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UK’s wildlife police unit launch public awareness drive with WDC to counter increasing dolphin disturbance

UK’s wildlife police unit launch public awareness drive with WDC to counter increasing dolphin disturbance

As the holiday season approaches, increasing reports of dolphin disturbance incidents in the waters around...
Fisherman frees escapee military whale from body harness

Fisherman frees escapee military whale from body harness

A Norwegian fisherman has reportedly removed a harness attached to a whale believed to have...
Acclaimed fashion designer Katharine Hamnett joins WDC fight to halt whaling

Acclaimed fashion designer Katharine Hamnett joins WDC fight to halt whaling

Fashion designer Katharine Hamnett, best known for her bold political statement t-shirts, has lent her...
Research shows great white sharks will avoid orca encounters

Research shows great white sharks will avoid orca encounters

New research from scientists in the US has revealed that great white sharks will leave...

Are France and Spain looking to weaken protection for whales and dolphins?

As EU governments continue to negotiate the terms of the Technical Measures under the European Common Fisheries Policy, it is emerging that French and Spanish Ministers seem set to choose fishing interests over the legal protection of dolphins, and other protected marine life, from entanglement in fishing gear in European waters.

Entanglement in fishing nets and gear (also known as bycatch) is the biggest killer of whales and dolphins across the globe, causing terrible injury and typically death by suffocation (because once trapped underwater they clamp their blow holes shut). Yet, it appears that the Ministers from France and Spain involved in these latest EU negotiations are seeking to weaken laws around bycatch.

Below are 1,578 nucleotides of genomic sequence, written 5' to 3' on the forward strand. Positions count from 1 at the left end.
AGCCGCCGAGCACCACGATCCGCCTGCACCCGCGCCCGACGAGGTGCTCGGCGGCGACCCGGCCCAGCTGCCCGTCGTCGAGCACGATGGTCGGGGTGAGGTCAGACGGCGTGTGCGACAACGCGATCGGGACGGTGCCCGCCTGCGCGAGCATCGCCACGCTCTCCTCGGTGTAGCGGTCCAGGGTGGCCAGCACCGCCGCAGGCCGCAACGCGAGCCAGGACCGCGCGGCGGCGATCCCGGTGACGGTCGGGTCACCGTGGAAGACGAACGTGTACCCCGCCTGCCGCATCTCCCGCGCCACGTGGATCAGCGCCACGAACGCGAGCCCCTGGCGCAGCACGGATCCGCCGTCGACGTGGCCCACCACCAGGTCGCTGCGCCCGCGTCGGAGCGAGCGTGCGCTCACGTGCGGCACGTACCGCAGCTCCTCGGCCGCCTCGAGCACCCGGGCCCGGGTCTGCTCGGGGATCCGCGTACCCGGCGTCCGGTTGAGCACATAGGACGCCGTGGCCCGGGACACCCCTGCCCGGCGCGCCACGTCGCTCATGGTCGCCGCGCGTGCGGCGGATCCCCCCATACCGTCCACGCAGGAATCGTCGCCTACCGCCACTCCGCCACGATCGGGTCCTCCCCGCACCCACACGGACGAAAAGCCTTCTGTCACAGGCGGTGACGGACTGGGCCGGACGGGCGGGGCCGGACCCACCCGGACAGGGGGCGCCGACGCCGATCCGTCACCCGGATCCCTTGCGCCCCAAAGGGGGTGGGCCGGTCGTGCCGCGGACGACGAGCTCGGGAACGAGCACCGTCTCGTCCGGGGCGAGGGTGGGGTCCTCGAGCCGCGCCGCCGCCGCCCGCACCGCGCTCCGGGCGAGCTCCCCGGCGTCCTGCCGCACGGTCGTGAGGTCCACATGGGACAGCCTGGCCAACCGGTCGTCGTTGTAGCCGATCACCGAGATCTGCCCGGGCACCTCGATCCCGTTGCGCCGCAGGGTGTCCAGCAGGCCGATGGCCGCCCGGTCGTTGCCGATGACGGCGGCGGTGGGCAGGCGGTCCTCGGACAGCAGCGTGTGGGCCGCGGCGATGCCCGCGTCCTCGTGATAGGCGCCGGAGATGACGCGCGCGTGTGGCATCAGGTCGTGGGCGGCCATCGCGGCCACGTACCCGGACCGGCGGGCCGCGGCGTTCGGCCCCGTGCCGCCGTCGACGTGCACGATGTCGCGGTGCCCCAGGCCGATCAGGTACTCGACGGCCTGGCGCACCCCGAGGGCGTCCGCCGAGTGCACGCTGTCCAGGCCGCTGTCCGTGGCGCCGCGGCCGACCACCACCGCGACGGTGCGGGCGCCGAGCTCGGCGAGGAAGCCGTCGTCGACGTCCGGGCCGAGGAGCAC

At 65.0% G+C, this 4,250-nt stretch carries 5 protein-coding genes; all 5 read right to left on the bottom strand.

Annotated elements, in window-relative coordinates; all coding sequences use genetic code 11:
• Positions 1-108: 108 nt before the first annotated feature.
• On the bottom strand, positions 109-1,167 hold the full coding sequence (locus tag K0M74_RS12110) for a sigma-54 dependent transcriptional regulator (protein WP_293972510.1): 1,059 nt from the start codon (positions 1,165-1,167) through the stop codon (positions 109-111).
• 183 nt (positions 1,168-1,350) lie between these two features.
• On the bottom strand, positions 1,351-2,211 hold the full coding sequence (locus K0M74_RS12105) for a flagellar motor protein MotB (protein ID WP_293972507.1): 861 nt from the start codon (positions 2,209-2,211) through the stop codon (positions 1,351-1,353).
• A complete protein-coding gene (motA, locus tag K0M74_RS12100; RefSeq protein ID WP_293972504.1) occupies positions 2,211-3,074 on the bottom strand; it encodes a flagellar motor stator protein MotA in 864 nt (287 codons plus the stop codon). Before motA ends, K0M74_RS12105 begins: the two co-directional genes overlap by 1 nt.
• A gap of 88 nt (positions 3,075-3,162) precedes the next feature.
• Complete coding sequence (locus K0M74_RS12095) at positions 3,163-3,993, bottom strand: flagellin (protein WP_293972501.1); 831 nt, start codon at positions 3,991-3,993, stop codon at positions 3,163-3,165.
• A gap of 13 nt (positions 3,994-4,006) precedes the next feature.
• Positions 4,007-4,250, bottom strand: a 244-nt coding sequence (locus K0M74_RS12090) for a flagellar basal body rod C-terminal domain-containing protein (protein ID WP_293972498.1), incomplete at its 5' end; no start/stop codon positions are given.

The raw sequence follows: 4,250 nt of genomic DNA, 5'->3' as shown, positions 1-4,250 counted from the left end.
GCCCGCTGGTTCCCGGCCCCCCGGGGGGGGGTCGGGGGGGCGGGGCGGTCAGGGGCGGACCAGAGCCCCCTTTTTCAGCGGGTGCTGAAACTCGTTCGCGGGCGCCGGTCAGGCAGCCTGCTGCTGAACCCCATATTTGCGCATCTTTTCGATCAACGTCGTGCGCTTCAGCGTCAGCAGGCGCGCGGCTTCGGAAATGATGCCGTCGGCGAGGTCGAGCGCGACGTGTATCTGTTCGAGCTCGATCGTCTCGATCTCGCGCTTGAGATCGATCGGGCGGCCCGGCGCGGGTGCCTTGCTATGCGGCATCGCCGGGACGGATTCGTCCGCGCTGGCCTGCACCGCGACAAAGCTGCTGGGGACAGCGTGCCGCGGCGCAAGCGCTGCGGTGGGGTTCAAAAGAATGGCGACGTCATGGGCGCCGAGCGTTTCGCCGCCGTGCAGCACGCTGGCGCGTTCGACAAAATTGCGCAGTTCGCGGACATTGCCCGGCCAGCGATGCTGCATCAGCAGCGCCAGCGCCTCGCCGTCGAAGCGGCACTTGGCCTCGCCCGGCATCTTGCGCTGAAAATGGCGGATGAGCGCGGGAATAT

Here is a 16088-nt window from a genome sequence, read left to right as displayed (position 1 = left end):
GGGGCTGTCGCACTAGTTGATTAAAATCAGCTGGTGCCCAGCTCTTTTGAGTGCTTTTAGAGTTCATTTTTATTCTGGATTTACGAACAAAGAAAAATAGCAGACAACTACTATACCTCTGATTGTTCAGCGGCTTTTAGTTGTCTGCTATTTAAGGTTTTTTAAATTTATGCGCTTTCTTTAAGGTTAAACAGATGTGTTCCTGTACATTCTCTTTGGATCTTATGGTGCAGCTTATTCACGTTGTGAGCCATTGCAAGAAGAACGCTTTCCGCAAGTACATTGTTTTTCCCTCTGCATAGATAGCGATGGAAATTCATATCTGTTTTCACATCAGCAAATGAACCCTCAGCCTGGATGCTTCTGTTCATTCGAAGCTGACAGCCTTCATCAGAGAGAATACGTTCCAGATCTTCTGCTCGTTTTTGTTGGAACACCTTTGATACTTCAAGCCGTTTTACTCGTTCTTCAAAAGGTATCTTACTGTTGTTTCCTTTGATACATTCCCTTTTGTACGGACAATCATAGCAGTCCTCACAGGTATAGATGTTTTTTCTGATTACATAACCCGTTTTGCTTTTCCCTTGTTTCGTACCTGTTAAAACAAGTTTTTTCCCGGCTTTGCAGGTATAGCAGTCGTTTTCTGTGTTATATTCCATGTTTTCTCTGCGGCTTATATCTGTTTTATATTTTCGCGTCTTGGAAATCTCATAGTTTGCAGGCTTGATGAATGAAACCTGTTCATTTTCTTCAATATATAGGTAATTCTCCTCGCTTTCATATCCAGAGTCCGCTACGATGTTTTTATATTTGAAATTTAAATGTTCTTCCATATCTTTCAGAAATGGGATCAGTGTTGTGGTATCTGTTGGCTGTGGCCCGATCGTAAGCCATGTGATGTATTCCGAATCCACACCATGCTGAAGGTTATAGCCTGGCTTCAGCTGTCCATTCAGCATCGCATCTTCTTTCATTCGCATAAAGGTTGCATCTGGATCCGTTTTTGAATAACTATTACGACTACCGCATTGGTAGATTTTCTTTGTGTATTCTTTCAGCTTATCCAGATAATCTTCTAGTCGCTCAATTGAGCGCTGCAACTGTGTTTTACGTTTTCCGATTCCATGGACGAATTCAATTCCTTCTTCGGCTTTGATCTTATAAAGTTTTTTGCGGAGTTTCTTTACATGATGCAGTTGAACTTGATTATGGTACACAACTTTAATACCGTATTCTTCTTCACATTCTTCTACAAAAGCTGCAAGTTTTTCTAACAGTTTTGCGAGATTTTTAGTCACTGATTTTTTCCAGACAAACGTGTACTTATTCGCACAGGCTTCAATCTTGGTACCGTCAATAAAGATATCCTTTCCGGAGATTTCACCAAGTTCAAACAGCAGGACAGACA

‘Removing protection will lead to the ongoing deaths of thousands of dolphins and porpoises in fishing gear each year,’ says Sarah Dolman WDC policy manager. ‘Many populations such as Baltic, Iberian and Black Sea porpoises in static nets, as well as populations of bottlenose, common and striped dolphins in trawl and static nets, are already at serious risk due to bycatch, despite explicit requirements for their protection under the current EU Habitats Directive regulations.

The Environment and Fisheries Committees made a number of amendments that would have improved existing, flawed measures but the European Council seems set to water these down.

‘We strongly urge Council Ministers, including UK MP, George Eustice, to do all they can to strengthen the bycatch measures required so they are robust and fit for purpose. Our ambition should be to end bycatch, not to accept the status quo,‘ Dolman concludes.

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